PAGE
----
NASHVILLE, Tenn. (AP) — The FBI will monitor an investigation by Nashville police after a white officer shot and killed an armed African-American man they say ran a stop sign and then fled on foot, Nashville Police Chief Steve Anderson said Monday.
The announcement came hours after the NAACP's local president called for quick movement on an investigation, surrounded by tearful, irate family members of Jocques Scott Clemmons who questioned the officer's actions and the police's claims about the incident.
U.S. Attorney David Rivera said his office will work with the FBI and the Civil Rights Division of the Department of Justice in monitoring the case. The Tennessee Bureau of Investigation has been asked to do the same, Anderson said.
A surveillance video released by police appears to show that, after a scuffle, Clemmons was moving away with his back turned to Nashville Officer Josh Lippert when Clemmons was shot and killed Friday. Clemmons appeared to be trying to get in between two parked cars.
The police chief declined to say whether or not he believed the shooting was justified at this point.
"I hate to make any analysis until we know exactly all the details, until we've exhausted all means of analyzing that video," Anderson said at a police news conference Monday.
Police are also looking to identify and interview another person who was in the passenger seat of the pulled-over car. The potential witness fled the vehicle when Clemmons and Lippert began to scuffle, Anderson said.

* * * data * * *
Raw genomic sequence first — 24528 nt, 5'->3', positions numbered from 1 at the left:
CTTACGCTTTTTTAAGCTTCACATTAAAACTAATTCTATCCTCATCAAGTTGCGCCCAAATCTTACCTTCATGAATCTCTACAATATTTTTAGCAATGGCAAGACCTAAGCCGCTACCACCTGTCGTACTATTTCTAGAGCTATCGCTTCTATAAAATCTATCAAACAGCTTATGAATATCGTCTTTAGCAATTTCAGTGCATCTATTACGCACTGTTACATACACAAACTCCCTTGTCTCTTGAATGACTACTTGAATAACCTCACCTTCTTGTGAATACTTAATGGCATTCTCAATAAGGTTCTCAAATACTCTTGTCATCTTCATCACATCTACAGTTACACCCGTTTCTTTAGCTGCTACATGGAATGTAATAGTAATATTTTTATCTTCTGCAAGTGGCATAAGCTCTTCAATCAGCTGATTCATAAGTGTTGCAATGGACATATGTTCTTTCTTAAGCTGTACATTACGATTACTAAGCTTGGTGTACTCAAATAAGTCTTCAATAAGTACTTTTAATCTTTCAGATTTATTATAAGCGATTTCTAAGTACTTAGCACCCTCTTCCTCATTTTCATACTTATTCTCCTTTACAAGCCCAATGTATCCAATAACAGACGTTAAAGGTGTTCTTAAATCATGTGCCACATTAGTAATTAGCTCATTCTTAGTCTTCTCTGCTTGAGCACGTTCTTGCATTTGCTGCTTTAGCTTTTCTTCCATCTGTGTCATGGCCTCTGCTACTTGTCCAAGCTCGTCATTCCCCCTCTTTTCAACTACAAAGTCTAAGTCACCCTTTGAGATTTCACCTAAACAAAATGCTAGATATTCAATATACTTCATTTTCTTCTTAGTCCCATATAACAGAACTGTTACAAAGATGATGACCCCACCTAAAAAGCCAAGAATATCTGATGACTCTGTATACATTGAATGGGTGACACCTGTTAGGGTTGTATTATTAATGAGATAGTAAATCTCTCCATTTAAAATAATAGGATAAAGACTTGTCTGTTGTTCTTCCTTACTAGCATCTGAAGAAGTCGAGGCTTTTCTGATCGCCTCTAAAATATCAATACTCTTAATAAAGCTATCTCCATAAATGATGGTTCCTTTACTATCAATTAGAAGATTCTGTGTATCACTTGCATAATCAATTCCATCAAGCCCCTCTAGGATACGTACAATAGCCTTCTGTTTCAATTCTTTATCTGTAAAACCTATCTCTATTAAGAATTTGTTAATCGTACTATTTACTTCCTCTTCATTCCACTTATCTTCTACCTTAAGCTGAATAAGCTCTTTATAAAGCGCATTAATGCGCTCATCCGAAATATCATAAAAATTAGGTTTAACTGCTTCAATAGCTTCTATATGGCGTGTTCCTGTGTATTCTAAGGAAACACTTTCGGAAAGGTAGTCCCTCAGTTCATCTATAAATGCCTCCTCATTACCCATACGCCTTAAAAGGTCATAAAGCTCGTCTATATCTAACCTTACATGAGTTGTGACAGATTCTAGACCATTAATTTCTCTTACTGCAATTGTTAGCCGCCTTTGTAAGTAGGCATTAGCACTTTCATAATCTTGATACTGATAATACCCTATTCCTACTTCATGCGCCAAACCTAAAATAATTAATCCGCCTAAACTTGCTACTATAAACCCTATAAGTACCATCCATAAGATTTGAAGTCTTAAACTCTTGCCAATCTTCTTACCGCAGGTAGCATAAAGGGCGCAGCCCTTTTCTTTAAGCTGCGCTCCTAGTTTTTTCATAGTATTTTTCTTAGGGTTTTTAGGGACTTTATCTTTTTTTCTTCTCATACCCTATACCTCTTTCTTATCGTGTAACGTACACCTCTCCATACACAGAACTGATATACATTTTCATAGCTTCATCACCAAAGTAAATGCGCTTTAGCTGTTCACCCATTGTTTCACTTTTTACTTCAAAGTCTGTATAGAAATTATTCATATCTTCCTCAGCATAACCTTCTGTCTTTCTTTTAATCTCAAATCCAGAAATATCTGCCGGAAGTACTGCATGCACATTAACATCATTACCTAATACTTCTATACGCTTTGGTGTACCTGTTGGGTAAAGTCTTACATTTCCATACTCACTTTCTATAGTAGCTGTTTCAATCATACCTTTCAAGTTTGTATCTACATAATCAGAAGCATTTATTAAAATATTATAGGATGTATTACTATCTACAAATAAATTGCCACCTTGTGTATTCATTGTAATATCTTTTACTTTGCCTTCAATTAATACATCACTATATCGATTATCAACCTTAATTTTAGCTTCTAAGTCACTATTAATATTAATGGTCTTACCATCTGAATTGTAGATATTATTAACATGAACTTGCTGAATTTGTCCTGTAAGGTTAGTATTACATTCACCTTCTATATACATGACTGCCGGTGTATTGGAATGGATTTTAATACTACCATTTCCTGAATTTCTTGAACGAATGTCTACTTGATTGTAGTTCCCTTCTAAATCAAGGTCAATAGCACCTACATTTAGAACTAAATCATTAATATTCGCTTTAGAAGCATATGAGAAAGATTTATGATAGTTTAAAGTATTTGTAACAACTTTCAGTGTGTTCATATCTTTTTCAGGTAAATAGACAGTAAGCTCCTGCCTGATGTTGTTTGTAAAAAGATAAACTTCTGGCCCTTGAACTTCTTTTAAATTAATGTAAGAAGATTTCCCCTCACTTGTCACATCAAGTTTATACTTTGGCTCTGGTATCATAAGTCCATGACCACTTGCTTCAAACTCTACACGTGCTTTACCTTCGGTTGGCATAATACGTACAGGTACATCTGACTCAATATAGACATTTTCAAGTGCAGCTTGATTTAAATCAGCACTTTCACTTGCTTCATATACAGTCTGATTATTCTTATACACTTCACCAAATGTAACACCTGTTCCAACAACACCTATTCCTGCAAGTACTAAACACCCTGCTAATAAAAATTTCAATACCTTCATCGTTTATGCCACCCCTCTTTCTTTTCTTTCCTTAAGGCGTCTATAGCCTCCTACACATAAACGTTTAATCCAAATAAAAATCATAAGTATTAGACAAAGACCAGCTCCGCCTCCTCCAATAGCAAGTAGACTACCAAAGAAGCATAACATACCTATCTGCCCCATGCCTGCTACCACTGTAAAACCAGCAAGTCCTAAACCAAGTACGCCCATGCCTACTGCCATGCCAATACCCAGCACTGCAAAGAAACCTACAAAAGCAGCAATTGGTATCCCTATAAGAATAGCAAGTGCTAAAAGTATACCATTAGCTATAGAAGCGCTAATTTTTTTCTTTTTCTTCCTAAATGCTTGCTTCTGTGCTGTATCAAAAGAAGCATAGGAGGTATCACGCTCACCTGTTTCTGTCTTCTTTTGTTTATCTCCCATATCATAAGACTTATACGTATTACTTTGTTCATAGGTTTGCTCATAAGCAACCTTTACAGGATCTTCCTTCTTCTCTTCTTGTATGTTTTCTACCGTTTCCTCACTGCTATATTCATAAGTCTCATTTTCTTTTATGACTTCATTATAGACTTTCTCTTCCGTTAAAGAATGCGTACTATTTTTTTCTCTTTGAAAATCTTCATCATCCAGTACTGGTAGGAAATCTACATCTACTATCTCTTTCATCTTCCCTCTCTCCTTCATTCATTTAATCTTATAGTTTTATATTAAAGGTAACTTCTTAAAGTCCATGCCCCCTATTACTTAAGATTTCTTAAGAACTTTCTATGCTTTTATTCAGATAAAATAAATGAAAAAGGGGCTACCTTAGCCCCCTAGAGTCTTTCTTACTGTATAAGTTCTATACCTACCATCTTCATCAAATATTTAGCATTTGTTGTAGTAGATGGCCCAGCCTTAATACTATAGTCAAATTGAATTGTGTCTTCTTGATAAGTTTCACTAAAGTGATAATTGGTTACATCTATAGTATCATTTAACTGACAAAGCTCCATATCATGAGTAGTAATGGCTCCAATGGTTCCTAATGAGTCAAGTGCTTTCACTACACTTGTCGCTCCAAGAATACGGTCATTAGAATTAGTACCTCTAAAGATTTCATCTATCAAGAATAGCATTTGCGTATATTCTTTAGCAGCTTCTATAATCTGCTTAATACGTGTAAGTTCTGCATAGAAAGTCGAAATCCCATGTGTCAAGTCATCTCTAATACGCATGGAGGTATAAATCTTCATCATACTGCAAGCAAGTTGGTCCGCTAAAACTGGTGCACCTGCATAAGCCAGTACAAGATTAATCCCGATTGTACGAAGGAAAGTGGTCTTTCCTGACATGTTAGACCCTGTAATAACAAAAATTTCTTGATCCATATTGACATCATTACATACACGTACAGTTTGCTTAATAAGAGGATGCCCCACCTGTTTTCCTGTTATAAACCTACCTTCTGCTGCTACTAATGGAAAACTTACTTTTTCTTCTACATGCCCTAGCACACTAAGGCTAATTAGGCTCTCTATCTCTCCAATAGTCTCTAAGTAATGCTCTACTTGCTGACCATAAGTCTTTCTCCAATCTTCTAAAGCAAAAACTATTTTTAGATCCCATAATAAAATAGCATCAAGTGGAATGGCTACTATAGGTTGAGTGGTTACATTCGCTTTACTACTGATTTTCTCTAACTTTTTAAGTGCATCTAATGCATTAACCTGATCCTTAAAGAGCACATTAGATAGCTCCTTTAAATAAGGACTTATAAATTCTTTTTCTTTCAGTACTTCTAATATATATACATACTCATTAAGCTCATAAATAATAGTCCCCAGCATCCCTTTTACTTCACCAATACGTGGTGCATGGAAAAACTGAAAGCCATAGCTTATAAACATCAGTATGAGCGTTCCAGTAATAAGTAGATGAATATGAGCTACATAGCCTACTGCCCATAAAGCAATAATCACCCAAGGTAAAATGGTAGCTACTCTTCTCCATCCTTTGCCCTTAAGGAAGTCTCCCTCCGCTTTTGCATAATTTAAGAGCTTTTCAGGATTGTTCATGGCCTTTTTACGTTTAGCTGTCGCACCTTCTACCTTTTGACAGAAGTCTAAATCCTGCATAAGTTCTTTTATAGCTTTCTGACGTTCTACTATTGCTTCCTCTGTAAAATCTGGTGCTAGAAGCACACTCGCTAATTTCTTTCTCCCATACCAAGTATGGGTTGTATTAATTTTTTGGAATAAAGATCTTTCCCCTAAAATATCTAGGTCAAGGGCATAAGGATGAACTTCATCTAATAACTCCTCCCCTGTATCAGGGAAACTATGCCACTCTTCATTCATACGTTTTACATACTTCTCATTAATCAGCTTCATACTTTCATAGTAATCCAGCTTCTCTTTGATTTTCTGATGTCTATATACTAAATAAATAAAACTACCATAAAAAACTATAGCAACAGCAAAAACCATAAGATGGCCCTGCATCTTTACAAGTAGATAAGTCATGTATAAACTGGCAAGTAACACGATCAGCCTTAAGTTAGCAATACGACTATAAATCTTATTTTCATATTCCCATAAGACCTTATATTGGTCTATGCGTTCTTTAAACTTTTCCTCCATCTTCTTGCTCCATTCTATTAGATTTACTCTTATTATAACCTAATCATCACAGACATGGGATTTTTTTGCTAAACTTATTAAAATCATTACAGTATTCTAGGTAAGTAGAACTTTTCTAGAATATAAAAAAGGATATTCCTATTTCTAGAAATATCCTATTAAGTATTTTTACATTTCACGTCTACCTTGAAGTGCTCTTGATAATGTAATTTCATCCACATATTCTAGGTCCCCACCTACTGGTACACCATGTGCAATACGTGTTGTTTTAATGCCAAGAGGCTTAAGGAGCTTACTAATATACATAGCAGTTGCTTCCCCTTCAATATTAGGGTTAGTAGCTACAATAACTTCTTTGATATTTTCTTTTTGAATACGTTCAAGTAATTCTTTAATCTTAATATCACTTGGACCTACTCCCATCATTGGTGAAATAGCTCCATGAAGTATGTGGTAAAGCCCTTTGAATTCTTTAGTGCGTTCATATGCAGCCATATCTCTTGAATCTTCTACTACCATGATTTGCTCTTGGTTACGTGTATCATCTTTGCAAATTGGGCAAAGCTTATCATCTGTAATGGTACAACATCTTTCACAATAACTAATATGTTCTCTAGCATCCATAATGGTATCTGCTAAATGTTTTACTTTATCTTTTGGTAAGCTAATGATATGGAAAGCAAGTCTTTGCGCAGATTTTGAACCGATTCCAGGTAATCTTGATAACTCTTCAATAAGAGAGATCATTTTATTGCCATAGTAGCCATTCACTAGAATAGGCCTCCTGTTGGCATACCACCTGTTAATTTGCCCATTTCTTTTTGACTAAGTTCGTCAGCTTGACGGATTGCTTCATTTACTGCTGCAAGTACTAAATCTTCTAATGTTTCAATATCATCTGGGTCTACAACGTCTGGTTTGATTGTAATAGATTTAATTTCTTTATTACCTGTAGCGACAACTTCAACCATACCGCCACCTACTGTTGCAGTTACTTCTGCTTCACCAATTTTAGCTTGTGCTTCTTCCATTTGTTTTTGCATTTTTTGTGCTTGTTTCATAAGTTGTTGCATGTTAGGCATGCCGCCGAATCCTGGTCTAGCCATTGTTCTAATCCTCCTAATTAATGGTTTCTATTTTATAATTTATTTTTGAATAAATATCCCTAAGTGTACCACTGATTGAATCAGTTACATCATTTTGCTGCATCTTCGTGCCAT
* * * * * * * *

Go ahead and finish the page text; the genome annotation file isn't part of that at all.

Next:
On Monday, Nashville NAACP branch President Ludye N. Wallace also called for immediate action from city officials on plans to equip police with body cameras. Mayor Megan Barry plans to propose $12 million for the cameras in the 2017-18 Metro budget.
"If we had on body cameras, I won't have to tell you what the officer said to me," Wallace said. "I won't have to tell you what he did to me. He will not have to say what I said or what I did. It will be there for the protection of the officers and the citizens of the community."
Clemmons, 31, died at the hospital Friday.
According to police, Clemmons had parked his car outside a public housing development and was getting out when Officer Lippert drove up to talk about him running a stop sign. Clemmons was carrying a pistol and charged at Lippert, then ran through the parking lot.
Police said Lippert caught up with Clemmons, the two had a physical confrontation and Clemmons refused orders to drop his gun. Believing he was in imminent danger, Lippert fired three times at Clemmons, police said.
Police said video from the housing development shows that Clemmons "abruptly charged at Officer Lippert, making full contact with his body."
Lippert was in uniform but driving an unmarked police car, according to police.
Nashville Police said that "it is not known why Clemmons reacted the way he did to Officer Lippert. The fact that he was illegally carrying a gun in public housing may have been the reason."
Lippert has been placed on an administrative assignment while the shooting is investigated.
Anderson said Lippert had been suspended 20 days over his five years with the force. The police chief didn't immediately have specifics on Lippert's infractions.
Clemmons was convicted of a cocaine felony in 2014 and received an eight-year probated sentence. As a convicted felon, it would have been a violation of both state and federal law to possess the pistol, according to the statement.
Family members said Clemmons' history shouldn't have mattered in an altercation that ended his life Friday. They said he was a good father and son.
"Y'all took him from me," said his mother, Sheila Clemmons Lee. "His background didn't have nothing to do with what took place on Friday. We all have backgrounds."